This article has been translated from the original article at El Nuevo Dia.
WASHINGTON – Republicans will take to their presidential convention next week in Cleveland, Ohio, an electoral program that includes a strong message that Puerto Rico will be supported by the U.S. as the 51st state.
In its election platform, adopted yesterday, the Program Committee of the Grand Old Party (GOP) not only supports a proposal for statehood, but also recognizes the local plebiscite held in November 2012.
“We support the right of American citizens of Puerto Rico to be admitted to the Union as a fully sovereign state. We also recognize the historical significance of the local referendum in 2012 in which 54% voted to end the current relationship of Puerto Rico as a territory, and 61% chose statehood among options for national sovereignty” is the language, as released yesterday by the president of the Republicans on the island and representative of the New Progressive Party (PNP), Jenniffer González.
In turn, the document — which is not binding on elected GOP officials –, said that Republicans support “the referendum on political status authorized and financed by an act of Congress in 2014 to determine the aspirations of the people of Puerto Rico “.
“Once the results of the local vote in 2012 in favor of statehood are ratified, Congress must pass an enabling act that contains terms for future admission of Puerto Rico as the 51st state of the Union,” she adds.
From Cleveland, Gonzalez yesterday celebrated the language that leaves behind the traditional text from earlier Republican conventions which supported statehood only on the condition that Puerto Rico demanded statehood.
Congressional Republicans have been reluctant to be linked with statehood for Puerto Rico and the House of Representatives in 1998 and in 2010 voted overwhelmingly against federal status projects promoted by the PNP.
But the Republican organization now expresses “a recognition of the plebiscite of 2012” and its clear expression in favor of statehood. Gonzalez said in an interview after participating, together with lawyer Jorge San Miguel in the meetings of the RNC (Republican National Committee), which began on Monday and ended yesterday.
As a member of the Subcommittee on Government Reform, Gonzalez worked on drafting the document, which was approved by a majority vote in the subcommittee and then the full committee.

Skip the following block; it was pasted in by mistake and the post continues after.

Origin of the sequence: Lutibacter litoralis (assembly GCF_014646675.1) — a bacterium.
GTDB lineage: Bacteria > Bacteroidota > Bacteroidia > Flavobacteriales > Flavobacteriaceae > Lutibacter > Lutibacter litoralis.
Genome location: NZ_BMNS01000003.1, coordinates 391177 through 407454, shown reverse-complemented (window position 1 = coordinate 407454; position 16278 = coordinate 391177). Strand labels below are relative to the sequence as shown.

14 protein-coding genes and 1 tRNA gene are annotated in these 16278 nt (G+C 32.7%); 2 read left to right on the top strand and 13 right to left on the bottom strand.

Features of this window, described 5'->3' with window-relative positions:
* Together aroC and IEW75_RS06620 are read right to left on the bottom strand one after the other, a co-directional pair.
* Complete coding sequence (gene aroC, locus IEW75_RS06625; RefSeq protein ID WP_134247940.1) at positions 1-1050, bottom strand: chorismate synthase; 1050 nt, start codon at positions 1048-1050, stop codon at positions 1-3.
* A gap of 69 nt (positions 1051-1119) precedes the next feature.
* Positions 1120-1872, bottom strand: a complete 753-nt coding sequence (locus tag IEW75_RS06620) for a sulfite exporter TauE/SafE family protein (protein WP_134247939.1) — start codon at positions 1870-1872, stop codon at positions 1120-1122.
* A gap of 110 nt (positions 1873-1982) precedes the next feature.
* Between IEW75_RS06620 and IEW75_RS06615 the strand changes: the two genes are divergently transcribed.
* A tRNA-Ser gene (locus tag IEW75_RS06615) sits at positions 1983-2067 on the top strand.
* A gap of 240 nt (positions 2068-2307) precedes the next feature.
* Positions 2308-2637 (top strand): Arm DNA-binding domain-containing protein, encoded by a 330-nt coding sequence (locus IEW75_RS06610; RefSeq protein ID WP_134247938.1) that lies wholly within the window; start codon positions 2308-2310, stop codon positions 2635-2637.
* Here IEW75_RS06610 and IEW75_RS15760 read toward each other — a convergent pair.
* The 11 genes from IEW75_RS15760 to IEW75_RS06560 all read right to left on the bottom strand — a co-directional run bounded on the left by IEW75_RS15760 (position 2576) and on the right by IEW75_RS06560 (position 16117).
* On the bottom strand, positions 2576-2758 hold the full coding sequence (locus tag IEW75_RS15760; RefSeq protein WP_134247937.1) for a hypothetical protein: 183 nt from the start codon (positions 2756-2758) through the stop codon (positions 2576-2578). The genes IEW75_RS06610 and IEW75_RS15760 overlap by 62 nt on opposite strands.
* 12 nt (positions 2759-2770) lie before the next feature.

As a candidate for resident commissioner in Washington — in tandem with NPP President and gubernatorial candidate, Ricardo Rossello — Gonzalez still plans to come to Congress to win the November elections, to present a project that guarantees a referendum admission of Puerto Rico, including the conditions for the island to be the 51st state.
But the document gives the RNC flexibility if the government of the Popular Democratic Party (PDP) decides to convene a status consultation with the November elections.
Instead of proposing an immediate call for a referendum admission, the language of the RNC prefers a re-vote on the island using the law of 2014 that allows the federal government to help fund a new referendum on status alternatives, as long as the definitions on the ballot are approved by the Department of Justice.
“The Republican National Party has supported the decolonization of Puerto Rico via statehood, as presidents and presidential candidates have expressed. We live in a historical moment. The three branches of federal government have denied the fallacy of the bilateral pact and exposed the shameful colonial reality of the island. The time to act is now and the Republican Party, which will be the majority in the next Congress, has chosen a decolonizing path “said Gonzalez.
Republicans today begin discussions on the rules that will govern during the presidential convention starting Monday in Cleveland, where mogul Donald Trump will be retified as a candidate for the White House.
But there are still sectors in the RNC seeking to establish new rules that would choose another candidate or impose a vice presidential candidate on Trump.
Gonzalez has ruled out supporting Trump, saying that he is not representative.
And the 23 delegates from Puerto Rico Republican Party who may vote in the presidential convention next week remain committed to Sen. Marco Rubio (Florida), who did not attend the meeting but has not released the delegates he won during the primary. “As of yesterday, Rubio has not freed us and the delegation,” said Gonzalez, “has not met to make a determination if that should change.”